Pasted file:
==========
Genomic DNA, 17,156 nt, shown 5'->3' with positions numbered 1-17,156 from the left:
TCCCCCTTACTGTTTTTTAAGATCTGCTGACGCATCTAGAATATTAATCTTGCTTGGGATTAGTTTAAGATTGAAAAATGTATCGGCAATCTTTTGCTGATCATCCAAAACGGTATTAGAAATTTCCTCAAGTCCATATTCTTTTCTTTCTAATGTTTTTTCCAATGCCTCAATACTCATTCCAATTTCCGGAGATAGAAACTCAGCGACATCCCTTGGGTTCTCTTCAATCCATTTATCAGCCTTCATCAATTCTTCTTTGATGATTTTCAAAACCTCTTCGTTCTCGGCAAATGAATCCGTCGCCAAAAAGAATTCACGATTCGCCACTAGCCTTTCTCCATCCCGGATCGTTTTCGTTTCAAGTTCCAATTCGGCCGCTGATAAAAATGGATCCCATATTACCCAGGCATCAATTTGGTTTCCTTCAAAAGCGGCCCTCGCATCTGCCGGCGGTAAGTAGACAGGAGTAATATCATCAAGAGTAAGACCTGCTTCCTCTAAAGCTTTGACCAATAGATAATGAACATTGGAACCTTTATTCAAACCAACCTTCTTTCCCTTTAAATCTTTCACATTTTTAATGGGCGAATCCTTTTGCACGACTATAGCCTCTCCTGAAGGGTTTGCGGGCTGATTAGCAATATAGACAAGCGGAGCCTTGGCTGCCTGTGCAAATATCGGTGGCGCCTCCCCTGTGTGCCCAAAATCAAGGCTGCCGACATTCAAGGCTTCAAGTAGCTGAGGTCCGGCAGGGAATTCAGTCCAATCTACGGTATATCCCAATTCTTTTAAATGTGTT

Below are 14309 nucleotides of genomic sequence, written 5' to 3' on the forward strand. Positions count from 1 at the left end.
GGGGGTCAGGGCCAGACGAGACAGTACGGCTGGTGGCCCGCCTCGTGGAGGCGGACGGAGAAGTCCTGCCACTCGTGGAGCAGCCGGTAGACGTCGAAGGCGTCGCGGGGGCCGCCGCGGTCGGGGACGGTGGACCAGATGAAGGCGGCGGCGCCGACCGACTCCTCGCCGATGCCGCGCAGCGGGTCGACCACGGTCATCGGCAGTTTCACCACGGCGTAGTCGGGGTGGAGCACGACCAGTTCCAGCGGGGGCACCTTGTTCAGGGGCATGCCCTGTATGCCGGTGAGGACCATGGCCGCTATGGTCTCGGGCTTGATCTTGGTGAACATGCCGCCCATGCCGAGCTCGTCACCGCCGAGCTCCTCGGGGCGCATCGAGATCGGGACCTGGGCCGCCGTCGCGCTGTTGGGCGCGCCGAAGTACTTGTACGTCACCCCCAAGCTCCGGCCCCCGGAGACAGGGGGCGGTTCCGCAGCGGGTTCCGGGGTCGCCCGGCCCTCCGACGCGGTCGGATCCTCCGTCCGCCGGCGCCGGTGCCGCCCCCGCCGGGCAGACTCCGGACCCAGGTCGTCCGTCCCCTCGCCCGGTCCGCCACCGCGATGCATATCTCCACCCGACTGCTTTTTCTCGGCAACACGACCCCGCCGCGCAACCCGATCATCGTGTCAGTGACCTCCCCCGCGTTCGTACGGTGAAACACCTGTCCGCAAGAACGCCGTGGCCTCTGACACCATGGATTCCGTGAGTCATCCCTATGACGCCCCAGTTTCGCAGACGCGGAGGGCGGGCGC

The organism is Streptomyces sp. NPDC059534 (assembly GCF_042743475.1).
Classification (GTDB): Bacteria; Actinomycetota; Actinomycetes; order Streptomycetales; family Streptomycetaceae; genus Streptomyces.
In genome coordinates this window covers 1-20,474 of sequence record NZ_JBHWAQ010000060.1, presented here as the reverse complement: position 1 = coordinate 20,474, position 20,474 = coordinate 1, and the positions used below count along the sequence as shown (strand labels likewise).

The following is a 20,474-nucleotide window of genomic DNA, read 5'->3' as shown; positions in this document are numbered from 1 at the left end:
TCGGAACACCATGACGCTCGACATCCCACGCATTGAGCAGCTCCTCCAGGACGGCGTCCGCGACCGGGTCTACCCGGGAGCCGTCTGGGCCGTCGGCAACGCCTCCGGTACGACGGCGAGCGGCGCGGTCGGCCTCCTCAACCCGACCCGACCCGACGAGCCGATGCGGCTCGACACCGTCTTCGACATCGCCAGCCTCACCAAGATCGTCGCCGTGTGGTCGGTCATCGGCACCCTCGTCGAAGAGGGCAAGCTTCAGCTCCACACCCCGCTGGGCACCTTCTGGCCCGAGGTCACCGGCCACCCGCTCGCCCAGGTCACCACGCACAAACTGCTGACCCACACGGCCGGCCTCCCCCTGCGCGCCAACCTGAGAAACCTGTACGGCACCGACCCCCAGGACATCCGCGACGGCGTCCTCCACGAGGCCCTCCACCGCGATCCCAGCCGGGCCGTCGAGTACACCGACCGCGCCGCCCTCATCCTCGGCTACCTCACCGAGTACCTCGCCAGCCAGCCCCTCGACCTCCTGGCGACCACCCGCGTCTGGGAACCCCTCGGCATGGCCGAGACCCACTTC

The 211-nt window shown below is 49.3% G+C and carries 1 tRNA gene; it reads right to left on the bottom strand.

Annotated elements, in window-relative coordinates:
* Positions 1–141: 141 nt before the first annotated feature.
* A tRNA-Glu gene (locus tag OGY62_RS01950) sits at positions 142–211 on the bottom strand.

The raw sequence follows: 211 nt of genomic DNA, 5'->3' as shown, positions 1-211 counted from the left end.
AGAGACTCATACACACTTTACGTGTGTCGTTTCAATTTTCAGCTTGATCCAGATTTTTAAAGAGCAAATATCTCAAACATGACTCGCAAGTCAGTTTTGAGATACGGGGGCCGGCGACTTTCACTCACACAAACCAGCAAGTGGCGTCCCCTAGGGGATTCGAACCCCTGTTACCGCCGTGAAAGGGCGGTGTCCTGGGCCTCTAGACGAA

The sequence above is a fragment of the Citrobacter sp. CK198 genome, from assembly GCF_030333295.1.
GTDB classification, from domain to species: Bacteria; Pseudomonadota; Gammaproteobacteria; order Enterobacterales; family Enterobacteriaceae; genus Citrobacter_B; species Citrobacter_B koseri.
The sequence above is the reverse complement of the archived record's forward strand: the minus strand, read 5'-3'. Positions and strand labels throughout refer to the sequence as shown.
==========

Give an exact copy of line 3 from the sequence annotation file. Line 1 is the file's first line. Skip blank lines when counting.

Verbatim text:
Below are 14309 nucleotides of genomic sequence, written 5' to 3' on the forward strand. Positions count from 1 at the left end.